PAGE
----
Where there are supermen, there must be super villains. The Germans have an Ubermensch with an unfair advantage; the Wolfsmann, a man with the ability to sniff out other supermen-and to nullify their powers. The Ubermenschen he discovers are captured and sent to Auschwitz, where the infamous Dr. Mengele conducts experiments on them.
Despite the Old Man’s directions, that they are there merely to observe, Henry’s innate decency and humanity bring Oblivion and Fogg into the battle. He is constitutionally unable to stand by and watch Nazis slaughter innocents.
But the Old Man knows all this. What he would really like to know is what happened in Paris, when Fogg vanished for a week. And one other detail; Fogg reported that he’d killed a hated German supervillain known as Snowstorm in 1946, in Berlin’s Soviet zone. But, funny thing, the Russians never found his body. Could Fogg please clarify this matter?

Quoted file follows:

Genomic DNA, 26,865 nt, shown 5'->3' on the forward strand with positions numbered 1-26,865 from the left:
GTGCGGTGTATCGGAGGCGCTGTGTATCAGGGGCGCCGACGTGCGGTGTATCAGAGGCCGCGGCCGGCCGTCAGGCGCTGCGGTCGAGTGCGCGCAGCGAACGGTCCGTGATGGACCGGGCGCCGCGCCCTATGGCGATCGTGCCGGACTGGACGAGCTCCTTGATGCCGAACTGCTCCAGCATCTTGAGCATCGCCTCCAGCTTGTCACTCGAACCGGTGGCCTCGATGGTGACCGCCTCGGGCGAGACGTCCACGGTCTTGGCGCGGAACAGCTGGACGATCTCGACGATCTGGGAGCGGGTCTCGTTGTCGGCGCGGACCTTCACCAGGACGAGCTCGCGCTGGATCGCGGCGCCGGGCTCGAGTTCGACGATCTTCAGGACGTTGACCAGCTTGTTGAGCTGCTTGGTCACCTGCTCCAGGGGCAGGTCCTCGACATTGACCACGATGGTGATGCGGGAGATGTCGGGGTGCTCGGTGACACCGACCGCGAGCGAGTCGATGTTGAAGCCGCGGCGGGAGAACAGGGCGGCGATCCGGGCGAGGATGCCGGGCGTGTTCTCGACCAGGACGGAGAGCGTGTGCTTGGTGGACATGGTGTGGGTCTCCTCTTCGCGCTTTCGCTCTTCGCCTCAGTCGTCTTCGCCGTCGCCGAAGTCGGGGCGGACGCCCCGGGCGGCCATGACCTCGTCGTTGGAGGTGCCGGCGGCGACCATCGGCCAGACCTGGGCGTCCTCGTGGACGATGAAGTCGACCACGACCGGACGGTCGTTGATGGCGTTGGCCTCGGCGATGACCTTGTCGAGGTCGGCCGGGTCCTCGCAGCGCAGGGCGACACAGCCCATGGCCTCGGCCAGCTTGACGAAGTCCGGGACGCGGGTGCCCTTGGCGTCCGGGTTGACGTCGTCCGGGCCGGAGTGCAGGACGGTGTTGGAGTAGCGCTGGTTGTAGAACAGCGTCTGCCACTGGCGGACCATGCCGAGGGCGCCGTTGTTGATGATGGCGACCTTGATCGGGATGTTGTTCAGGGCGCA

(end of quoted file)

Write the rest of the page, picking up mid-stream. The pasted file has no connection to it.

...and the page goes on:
Lavie Tidhar, an Israeli author now living in London, is the winner of the 2011 World Fantasy Award. He writes forcefully and cinematically about Auschwitz, about the fighting on the Eastern Front, about the brutality of war. In writing this novel of fantasy and alternate history, he has used many historic people and events. There are searing, powerful chapters populated with Jewish Ubermenschen, who are cast as Russian and Romanian partisans, or fighters in the Warsaw ghetto. A particularly sharp passage imagines that Israel has captured Dr. Vomacht and put him on trial, in an echo of the real-life Eichmann trial. Vomacht is tried for war crimes, for inventing the machine that turned men into supermen, but more importantly, for visiting Mengele at Auschwitz to observe his experiments on Ubermenschen. Is he really being tried for war crimes? Or for the misfortune of being a German scientist at precisely the wrong time in history? (In these chapters, Tidhar explores Operation Paperclip, the American race to secure as many Nazi scientists as possible before the Soviets swept them up.)